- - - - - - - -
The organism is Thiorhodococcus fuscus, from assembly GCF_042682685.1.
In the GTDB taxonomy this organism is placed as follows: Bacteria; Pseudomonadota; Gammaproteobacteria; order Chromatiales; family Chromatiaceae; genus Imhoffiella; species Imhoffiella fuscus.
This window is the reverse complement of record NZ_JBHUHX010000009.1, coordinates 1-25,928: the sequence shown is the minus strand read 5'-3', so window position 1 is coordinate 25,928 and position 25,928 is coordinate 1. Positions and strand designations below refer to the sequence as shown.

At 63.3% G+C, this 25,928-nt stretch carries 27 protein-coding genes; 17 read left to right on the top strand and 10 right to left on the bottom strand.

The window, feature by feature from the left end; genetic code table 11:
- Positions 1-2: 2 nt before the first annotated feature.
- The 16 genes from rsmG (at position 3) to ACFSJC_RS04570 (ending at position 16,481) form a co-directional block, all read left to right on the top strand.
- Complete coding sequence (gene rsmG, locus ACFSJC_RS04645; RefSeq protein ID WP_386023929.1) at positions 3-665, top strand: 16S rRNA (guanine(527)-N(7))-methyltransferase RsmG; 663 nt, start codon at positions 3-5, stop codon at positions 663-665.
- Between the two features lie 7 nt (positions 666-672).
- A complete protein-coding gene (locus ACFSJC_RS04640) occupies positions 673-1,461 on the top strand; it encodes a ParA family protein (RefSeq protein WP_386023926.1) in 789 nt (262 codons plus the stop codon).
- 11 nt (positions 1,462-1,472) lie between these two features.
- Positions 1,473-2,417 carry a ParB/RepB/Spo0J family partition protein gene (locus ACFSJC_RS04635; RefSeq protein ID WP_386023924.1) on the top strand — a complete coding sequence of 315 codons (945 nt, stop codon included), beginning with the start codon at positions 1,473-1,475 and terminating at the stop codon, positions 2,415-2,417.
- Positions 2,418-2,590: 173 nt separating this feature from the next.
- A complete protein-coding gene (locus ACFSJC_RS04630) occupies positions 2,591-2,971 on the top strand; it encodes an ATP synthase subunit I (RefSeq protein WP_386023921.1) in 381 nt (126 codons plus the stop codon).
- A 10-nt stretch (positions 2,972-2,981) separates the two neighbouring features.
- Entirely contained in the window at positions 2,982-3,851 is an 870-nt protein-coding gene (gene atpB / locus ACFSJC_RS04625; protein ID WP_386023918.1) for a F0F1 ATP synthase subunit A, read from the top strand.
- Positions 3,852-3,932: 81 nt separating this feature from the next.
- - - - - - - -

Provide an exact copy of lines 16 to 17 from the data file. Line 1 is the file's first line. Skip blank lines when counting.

- Entirely contained in the window at positions 2,982-3,851 is an 870-nt protein-coding gene (gene atpB / locus ACFSJC_RS04625; protein ID WP_386023918.1) for a F0F1 ATP synthase subunit A, read from the top strand.
- Positions 3,852-3,932: 81 nt separating this feature from the next.